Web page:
We work through a global network of indigenous peoples' organisations and international human rights bodies. We promote the recognition, respect and implementation of indigenous pepoles' rights to land, cultural intergrity, inclusion in climate action and participation in local and international decision-making processes on their own terms.
Our ambition is that by 2030 we have a world where systematic discrimination is no longer tolerated, where indigenous peoples’ rights are respected and their knowledge valued in climate change and conservation actions, and where indigenous peoples determine the future of their land.
Loss of land and natural resources threaten the survival of indigenous peoples. For indigenous peoples losing land means losing culture, history and identity.
IWGIA empowers indigenous peoples to operationalise territorial self-governance and advocate for securing their land rights.
Given their dependence on nature, indigenous peoples are some of the first to face the consequences of climate change, but they also hold traditional knowledge that can help mitigate climate change.
IWGIA promotes the inclusion of indigenous peoples in global, national and local climate action.
The future of indigenous peoples depends on their inclusion in processes that affect their lives.
IWGIA supports indigenous peoples in benefitting from regional human rights mechanisms, global agendas and the UN system.
Land rights and territorial self-governance for indigenous peoples
Loss of land and natural resources undermine economic security, sociocultural cohesion and human dignity of indigenous peoples around the world. Territorial self-governance and legal strategies are helping to protect indigenous peoples and their land.
Indigenous peoples worldwide share the connectedness with nature. The culture and identity of indigenous peoples are rooted in their land. Losing it means a loss of identity.
Therefore indigenous peoples have long stood at the frontline of resistance against deforestation; mineral, oil, and gas extraction; and the expansion of plantations, dams and infrastructure.
By uniting and organising themselves, indigenous peoples are protecting their territories from the influx of businesses, settlers, other dominant or armed groups. However, indigenous peoples’ resistance has in many cases been answered with brutality and even murder.
The global race for economic growth and the increasing material consumption and trade have consequences for indigenous peoples. Their lands and territories have been appropriated, sold, leased or simply plundered and polluted by governments and private companies.
Many indigenous peoples have also been uprooted from their land through discriminatory government policies or armed conflict.
With the loss of land and natural resources follows a loss of traditional livelihood practices. With that the inter-generational transfer of traditional knowledge, the undermining of social organisation and traditional institutions, and of cultural and spiritual practices. All of which causes poverty, social disintegration, and loss of human dignity.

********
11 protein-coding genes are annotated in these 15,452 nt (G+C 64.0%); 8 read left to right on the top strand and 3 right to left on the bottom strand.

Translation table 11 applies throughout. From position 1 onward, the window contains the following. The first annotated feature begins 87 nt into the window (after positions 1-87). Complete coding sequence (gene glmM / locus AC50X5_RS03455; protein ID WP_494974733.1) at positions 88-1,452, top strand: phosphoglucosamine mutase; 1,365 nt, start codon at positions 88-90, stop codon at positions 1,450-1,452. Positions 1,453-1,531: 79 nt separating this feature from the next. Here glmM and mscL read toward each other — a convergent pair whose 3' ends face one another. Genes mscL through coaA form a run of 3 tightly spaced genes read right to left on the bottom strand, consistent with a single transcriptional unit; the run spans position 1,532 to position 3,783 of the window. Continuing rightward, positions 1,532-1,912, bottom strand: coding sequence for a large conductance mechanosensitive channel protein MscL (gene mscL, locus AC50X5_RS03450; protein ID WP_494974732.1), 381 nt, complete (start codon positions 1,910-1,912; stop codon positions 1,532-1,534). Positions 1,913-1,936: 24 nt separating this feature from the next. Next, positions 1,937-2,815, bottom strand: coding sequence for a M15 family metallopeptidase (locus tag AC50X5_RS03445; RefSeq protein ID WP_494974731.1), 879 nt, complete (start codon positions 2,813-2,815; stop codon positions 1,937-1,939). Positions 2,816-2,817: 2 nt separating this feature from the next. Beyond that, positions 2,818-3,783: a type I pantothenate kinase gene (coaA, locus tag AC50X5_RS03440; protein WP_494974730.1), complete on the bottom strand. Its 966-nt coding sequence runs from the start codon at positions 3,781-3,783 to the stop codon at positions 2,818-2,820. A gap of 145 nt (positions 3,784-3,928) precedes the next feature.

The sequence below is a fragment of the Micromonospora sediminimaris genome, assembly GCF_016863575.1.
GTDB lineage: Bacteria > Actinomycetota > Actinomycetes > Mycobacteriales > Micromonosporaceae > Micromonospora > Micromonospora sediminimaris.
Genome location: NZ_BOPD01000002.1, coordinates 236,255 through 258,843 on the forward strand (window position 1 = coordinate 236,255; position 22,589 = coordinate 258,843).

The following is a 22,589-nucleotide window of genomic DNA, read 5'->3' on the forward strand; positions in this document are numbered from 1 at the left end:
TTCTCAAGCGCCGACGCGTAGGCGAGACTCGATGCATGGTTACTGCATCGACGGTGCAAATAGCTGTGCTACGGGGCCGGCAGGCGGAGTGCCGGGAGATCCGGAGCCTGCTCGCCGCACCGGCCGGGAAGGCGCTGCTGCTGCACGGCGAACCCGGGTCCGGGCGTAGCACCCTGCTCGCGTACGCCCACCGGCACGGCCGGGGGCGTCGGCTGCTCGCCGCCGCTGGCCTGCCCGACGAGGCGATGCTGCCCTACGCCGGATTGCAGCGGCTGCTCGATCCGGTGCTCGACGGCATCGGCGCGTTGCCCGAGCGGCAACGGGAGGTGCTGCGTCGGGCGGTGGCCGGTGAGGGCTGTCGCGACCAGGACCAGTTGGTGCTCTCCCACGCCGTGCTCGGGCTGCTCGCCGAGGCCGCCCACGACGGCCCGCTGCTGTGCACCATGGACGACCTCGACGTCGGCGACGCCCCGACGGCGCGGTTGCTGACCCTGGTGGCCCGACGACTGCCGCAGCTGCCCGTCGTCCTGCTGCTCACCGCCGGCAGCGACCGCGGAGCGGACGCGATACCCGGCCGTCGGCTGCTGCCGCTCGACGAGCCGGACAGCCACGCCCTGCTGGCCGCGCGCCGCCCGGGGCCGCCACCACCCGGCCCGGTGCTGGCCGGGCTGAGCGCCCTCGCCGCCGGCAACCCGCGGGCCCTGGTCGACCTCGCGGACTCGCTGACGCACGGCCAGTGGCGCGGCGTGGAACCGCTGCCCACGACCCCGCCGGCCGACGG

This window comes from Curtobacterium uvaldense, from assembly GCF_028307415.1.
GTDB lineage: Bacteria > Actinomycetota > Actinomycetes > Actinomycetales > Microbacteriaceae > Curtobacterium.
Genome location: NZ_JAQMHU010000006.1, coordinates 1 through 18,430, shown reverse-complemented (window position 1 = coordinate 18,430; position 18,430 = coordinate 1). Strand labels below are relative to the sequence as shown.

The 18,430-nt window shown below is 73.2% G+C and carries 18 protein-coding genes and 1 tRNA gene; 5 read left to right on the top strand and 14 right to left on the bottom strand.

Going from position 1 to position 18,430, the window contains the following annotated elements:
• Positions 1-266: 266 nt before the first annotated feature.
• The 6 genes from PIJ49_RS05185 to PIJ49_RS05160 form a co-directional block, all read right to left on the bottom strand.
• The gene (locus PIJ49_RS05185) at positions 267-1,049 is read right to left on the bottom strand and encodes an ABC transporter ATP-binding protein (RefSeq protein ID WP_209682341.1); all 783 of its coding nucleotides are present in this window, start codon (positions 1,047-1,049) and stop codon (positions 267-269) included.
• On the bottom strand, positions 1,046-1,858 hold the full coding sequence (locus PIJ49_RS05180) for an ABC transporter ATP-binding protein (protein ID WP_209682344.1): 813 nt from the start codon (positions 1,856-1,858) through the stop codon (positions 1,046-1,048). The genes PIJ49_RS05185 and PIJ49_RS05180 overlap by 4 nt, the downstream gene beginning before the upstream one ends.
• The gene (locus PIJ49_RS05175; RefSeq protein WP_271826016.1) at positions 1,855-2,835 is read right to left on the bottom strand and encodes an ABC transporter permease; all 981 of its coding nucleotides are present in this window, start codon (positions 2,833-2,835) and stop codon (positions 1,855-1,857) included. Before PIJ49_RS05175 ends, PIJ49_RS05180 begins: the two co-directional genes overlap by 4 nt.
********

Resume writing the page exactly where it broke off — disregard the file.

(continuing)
Land grabbing and lack of recognition
Land grabbing causes forced evictions and other forms of gross human rights abuses, which happen on a large scale in Africa and Asia. Land grabbing is driven by very strong forces and is exacerbated by the fact that many indigenous peoples suffer from a weak legal protection of their lands.
In Africa and Asia, very few countries have ratified ILO Convention 169, and almost no countries have legal frameworks providing for the recognition and protection of indigenous peoples’ lands. Where legal frameworks exist, the implementation is very weak or non-existent.
Indigenous peoples in many cases share collective land rights, but this ownership of the lands is not properly documented or officially recognized. Therefore indigenous peoples’ lands are often seen as fertile ground for natural resource exploitation since there is no ‘visible’ use or occupation of the land.
Almost all countries in Latin America have ratified ILO Convention 169, but real consultation based on the principle of Free, Prior and Informed Consent rarely occurs.
Due to their political and economic marginalization, indigenous peoples have in general little control over their lands and territories and the way these are being governed.
Territorial self-government and legal victories
In Latin America, indigenous peoples have in countries such as Peru and Bolivia won territorial self-governance building on the fundamental principle of self-determination within the international indigenous peoples’ rights legal framework.
Greenland's self-rule has been an important source of inspiration for the self-governing territories.
In Africa, Asia and Russia, there are discussions on decentralization, local governance and political representation of indigenous peoples. Within the legal and governing systems such as the African Court and Human and Peoples Rights, indigenous peoples have won historic victories of the right to land.